FCI Danbury inmates may receive mail addressed to them at the below address using the indicated format.


Inmates are not allowed to receive packages from home without prior written approval from the inmate’s unit team or authorized staff member at the institution. The only packages an inmate may receive from home are those containing release clothing and authorized medical devices. However, inmates may receive magazines, hard and paperback books directly from the publisher

FCI Danbury Inmate Telephone Calls

FCI Danbury inmates are authorized 300 minutes of prepaid phone use January thru October, and 400 minutes, in November and December. Inmates phone lists can contain 30 approved called numbers, and calls maximum 15 minutes in length. VAC Communications contracts prison call services to the Bureau of Prisons and FCI Danbury. A calls costs 21¢ per minute, with 15 minute calls costing $3.15.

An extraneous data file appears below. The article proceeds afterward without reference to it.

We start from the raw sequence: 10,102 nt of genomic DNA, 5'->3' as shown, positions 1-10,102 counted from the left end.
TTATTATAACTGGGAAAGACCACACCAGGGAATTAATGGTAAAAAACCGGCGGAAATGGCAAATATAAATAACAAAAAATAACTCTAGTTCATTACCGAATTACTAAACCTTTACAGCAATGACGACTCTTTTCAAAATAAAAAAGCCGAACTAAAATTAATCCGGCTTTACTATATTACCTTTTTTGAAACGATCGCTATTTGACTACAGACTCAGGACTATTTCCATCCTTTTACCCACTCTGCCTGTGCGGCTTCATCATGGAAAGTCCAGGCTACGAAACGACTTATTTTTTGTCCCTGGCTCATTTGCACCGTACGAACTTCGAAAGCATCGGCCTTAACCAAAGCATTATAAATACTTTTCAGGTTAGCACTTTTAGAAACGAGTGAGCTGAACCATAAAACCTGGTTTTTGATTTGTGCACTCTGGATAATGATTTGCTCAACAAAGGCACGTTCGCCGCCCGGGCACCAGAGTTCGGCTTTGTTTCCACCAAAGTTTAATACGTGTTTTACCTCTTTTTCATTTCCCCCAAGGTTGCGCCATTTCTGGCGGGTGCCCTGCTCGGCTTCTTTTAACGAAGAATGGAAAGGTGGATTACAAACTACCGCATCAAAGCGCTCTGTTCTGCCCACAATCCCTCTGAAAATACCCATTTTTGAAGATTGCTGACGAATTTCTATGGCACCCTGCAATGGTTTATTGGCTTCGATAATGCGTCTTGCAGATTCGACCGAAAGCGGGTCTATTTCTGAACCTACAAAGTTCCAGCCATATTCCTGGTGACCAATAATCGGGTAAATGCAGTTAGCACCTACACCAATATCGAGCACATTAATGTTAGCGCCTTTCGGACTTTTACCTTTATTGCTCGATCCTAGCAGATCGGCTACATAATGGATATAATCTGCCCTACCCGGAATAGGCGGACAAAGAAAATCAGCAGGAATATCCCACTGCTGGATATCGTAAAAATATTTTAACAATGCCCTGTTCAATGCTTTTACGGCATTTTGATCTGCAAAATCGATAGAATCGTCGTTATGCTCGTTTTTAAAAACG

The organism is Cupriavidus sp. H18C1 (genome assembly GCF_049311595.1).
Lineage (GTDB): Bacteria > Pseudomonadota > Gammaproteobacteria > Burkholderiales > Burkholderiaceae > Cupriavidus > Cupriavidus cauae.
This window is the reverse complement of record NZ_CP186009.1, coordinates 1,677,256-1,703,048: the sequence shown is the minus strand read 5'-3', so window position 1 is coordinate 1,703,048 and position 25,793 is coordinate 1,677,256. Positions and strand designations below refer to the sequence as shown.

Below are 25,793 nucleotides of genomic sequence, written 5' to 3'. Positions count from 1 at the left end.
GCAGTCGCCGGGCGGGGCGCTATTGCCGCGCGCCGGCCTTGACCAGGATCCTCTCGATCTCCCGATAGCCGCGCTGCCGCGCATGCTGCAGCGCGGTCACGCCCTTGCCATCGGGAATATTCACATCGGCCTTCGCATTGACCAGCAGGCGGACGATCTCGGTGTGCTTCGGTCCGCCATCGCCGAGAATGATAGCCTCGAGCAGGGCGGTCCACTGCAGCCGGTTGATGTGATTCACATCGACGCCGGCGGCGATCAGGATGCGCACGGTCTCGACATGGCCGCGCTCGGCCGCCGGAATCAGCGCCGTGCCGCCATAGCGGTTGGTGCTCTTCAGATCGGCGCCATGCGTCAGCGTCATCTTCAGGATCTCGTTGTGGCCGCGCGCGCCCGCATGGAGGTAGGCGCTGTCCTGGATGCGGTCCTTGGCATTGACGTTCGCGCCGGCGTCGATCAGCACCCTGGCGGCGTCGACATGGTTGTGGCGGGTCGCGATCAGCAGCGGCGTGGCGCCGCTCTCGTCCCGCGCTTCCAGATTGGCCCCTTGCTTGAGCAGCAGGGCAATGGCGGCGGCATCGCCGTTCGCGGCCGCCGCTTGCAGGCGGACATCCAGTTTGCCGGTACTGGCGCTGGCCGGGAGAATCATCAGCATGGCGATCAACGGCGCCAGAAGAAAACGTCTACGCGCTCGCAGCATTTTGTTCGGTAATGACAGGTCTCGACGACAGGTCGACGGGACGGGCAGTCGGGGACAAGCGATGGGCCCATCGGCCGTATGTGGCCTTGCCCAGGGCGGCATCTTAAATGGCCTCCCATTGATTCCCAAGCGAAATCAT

Pacific Telephone Company can substantially cut the cost of Danbury FCI inmate calls from $3.15 to $1.65 for a 15 minute call! For information call 855-966-8655 or go to

Sending Funds To A Federal Inmate

Federal inmate can receive outside funds from their inmate accounts via a Postal Money order by U.S. Mail as well as a money transfer via Western Union. For additional information on sending money to an inmate please click on the appropriate link.

How Pink Lady Prison Consultants Help Female Inmates?

If you or someone you know was indicted and going to federal prison for a white-collar crime, our services can help you take advantage and qualify for the RDAP Substance Abuse Rehab Program, the First Step Act, the Second Chance Act or Compassionate Release, all which can drastically shorten the time you remain in Custody.

Each one of our consulting Service Areas are designed to limit clients exposure and ensure that they receive the shortest sentence possible, placement in geographically desirable women’s prison camp for visits to maintain family ties, the delaying of fines and restitution, extra halfway house and home confinement, and getting out of federal custody early itself.